Wednesday, July 28, 2004 5:13 AM nielsb

ALTER ASSEMBLY - Good or Bad?


Earlier today I mentioned briefly ALTER ASSEMBLY. AA is IMHO both cool and somewhat dangerous. The coolness is in the fact that it allows you to redeploy an assembly without having to drop the SQL objects bound to that assembly beforehand, if you haven't changed signature of your existing methods. So you may have a method in your assembly looking like so:

1public static int Adder(int x, int y) {

2 return x + y;
3}

Your have also deployed the assembly to SQL Server, using CREATE ASSEMBLY and created a SQL Function against the Adder method through CREATE FUNCTION. You now add a new method to your assembly, and you want to re-deploy the assembly. In Beta 1 you had to drop the existing function, drop the assembly and then CREATE ASSEMBLY again, plus ofcourse CREATE FUNCTION etc. In Beta 2 you can instead call ALTER ASSEMBLY:

1ALTER ASSEMBLY asm_name

2FROM 'path_to_assembly'

this without having to drop existing functions etc.  After ALTER ASSEMBLY you just CREATE FUNCTION/PROCEDURE/TRIGGER against the newly added methods. So what about the existing methods, what happens to them?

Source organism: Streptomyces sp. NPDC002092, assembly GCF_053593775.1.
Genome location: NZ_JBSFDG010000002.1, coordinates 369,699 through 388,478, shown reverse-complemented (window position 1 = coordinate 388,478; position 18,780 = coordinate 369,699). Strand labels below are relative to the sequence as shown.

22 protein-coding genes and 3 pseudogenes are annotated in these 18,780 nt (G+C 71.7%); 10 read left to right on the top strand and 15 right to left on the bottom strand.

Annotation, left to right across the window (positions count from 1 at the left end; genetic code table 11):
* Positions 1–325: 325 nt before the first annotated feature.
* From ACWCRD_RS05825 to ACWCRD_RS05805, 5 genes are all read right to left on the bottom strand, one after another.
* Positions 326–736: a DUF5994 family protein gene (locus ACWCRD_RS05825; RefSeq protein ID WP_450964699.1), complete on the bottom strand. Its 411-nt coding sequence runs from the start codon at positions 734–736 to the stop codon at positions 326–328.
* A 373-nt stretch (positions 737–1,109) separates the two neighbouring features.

Well here is the dangerous part, it turns out that SQL Server re-binds existing UDF's/sp's/triggers against the methods in the new assembly, which can cause side effects if the developer doesn't know what he/she is doing. In other words, the developer may have changed the original Adder method above to something like:

1public static int Adder(int x, int y) {

2 return x + y + 100;
3}

In this scenario, SQL Server would happily go along and re-bind the method. This may have been intended - in which case it is goodness - but it might have been un-intended and that's where the danger comes in.

Anyway, there are more things to discuss about ALTER ASSEMBLY, and I'll do that later today or tomorrow.


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